Fiscal Planning: Property

Fabrice Ketoff writes:

Most foreign self-employed lawyers working in Brussels sooner or later start to consider the acquisition of a house or apartment in the Brussels area.

However, the step from tenant to property owner requires, at the very least, some awareness of the fiscal issues involved. For example, a foreign purchaser should not be surprised by the significant transfer taxes and expenses in Belgium.

This article only gives an overview of the main issues involved. Before making a property purchase, you should research these issues further as they relate to your own situation and/or seek professional advice.

Taxes and charges

I will look at the current situation in Brussels Region as the main fiscal-related property issues are largely, but not exclusively, dealt with at the regional level. If you are considering purchasing in Flanders or Wallonia, please remember the figures below may not be the same.

In in the Brussels Region, the property transfer tax amounts to 12.5% of the acquisition price. On top of that transfer tax, you must pay notary fees. Keep in mind that together transfer tax and fees can add up to 14 % of the acquisition price!

The situation is tougher if a new building is purchased as VAT - 21 % of the purchase price - must also be paid. No VAT is paid on an old building.

Tax reliefs

Depending on your situation, you might benefit from 2 types of tax relief:

1. Transfer tax relief. When you acquire the property in Brussels region, you will declare (in the notarial deed) if the property is your main residence for the next 5 years. If so, you will receive a transfer tax relief of €5,625. But if during those 5 years the property ceases to be your main residence then the whole €5,625 must be paid back.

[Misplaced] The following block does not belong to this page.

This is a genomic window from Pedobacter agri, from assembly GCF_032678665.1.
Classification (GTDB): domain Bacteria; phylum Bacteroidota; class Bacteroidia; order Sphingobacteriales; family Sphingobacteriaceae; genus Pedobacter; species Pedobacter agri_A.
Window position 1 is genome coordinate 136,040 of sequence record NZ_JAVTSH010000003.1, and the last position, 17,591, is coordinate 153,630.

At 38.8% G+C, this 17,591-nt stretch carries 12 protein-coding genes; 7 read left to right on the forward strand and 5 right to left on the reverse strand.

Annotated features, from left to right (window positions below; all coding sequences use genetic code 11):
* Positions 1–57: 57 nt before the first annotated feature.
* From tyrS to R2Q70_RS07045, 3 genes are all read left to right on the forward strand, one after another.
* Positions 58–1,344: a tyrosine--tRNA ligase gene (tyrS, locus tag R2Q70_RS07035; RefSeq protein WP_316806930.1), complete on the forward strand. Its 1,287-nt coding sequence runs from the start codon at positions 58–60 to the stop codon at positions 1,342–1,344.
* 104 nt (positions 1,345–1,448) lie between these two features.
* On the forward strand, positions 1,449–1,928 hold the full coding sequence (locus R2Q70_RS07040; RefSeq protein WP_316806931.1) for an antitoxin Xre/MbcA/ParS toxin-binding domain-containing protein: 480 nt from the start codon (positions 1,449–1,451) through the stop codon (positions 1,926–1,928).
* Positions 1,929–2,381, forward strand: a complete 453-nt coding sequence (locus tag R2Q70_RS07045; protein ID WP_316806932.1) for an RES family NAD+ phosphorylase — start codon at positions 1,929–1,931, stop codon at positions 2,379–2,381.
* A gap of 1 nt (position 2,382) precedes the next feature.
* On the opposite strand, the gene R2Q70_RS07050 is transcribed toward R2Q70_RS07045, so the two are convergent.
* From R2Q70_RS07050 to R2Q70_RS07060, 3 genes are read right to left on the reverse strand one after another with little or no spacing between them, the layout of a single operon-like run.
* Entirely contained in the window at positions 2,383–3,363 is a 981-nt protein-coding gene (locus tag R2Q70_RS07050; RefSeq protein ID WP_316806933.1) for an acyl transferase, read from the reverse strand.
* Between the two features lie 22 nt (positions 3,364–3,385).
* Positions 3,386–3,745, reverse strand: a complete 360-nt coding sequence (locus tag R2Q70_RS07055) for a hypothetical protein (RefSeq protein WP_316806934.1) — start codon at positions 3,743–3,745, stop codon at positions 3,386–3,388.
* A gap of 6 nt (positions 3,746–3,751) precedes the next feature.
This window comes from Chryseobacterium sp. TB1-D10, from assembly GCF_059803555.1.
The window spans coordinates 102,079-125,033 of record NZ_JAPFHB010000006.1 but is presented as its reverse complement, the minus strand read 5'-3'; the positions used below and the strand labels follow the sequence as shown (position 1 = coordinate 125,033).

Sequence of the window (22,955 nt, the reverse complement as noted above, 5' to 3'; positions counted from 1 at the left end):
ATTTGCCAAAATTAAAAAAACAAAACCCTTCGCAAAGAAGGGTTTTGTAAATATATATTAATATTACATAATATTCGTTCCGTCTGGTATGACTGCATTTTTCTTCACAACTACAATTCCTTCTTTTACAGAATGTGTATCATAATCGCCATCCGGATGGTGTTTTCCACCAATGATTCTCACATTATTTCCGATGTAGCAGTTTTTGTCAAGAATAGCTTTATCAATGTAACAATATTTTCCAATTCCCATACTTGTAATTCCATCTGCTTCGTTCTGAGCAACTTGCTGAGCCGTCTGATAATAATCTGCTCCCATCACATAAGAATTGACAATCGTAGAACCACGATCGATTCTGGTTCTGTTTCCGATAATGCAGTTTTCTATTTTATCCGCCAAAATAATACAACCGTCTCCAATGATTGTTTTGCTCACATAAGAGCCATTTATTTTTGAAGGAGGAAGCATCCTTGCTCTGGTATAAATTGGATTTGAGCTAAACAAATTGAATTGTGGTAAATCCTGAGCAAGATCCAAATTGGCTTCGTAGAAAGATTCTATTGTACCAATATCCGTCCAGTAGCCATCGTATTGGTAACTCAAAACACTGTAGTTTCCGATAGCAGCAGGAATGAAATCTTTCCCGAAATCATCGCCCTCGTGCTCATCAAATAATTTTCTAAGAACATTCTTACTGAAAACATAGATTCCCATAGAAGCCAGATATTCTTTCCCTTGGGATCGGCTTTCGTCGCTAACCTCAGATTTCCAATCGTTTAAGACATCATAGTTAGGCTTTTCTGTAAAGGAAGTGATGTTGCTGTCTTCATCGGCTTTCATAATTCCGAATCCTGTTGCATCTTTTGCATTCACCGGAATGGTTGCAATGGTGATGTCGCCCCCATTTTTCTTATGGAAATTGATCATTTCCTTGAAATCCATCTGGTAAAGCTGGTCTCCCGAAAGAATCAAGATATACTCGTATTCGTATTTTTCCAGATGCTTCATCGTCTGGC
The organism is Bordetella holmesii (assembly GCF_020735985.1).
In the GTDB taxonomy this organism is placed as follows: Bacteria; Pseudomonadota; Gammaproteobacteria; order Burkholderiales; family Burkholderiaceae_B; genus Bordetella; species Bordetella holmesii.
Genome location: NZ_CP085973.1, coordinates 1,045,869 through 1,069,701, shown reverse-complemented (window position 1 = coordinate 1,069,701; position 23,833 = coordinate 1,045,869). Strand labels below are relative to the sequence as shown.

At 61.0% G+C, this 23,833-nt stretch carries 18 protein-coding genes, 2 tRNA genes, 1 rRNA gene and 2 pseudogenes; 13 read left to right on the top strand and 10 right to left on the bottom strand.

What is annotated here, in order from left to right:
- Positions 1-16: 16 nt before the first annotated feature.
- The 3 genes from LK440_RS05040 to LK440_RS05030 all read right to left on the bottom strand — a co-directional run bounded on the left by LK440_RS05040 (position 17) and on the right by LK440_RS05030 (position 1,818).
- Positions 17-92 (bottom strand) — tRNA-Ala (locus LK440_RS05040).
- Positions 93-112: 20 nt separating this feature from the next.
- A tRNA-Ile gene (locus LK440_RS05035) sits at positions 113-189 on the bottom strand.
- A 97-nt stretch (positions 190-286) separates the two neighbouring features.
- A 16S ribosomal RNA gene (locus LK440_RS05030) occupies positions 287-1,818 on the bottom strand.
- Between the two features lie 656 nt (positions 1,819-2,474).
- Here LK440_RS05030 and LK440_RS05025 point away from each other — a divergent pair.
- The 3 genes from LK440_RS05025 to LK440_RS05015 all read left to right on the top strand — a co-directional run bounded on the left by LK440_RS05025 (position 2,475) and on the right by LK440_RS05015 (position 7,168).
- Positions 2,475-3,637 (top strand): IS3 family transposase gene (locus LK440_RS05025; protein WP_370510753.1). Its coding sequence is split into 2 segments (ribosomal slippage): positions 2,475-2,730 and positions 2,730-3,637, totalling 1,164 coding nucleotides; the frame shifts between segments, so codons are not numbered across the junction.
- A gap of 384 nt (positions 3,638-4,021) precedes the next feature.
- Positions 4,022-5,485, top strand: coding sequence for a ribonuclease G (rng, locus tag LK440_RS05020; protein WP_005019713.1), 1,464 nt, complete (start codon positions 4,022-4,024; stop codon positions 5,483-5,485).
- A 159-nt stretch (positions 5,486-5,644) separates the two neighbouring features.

2. Mortgage tax relief. Taking out a mortgage loan can bring a rather limited standard tax relief of €1,870 a year for the acquisition of a first home. For the first 10 years, this tax relief is increased by €620 per year (making a total of €2,490).

Self-employed lawyers: 'home office'

Self-employed lawyers often establish a ‘home office’. The interest payments relating to this home office constitute an additional professional expense.

It may also be tempting to depreciate this home office. Such depreciation takes place over a period of 33 years.

A self-employed lawyer who works via a management company (their own bvba/sprl) will have a choice:

- should s/he personally buy the whole property and rent a home office to their management company? or

- should s/he buy the property together with their management company?

The second option has different variations: all have a profound impact on the ownership structure of the property.

A popular acquisition mode is splitting the property, in such a way that the individual purchaser, in his/her personal name, acquires the so-called ‘naked ownership’ (in French ‘nue-propriété’, in Dutch ‘naakte eigendom’) and leaves the ‘life tenancy’ (in French ‘usufruit’, in Dutch ‘vruchtgebruik’) to his/her management company.

This acquisition mode is very popular amongst creative tax advisers and the tax benefits can be substantial. But this type of tax planning has come under the increased scrutiny of the Belgian tax administration. More recently, some court cases have even annulled the tax benefits related to aggressive real estate tax planning.

Other complicating factors

To clearly illustrate these issues, this article has focused on the position of a self-employed lawyer who is single. Keep in mind, a self-employed lawyer with a spouse and children will add additional factors for consideration.

A spouse always has his or her own fiscal interest which has a big impact on the fiscal arrangements.

Research and plan

Finding your ideal property often already takes a lot of time and effort and so researching the related fiscal issues is not attractive to many people.

But do not leave these matters to the last minute as property tax planning must be prepared by the time of the property's acquisition.

Try to discuss your own situation beforehand with the bank, the notary and/or a tax adviser.

To: Fiscal Planning: Introduction

Author: Fabrice Ketoff ©
Published: 13 February 2006

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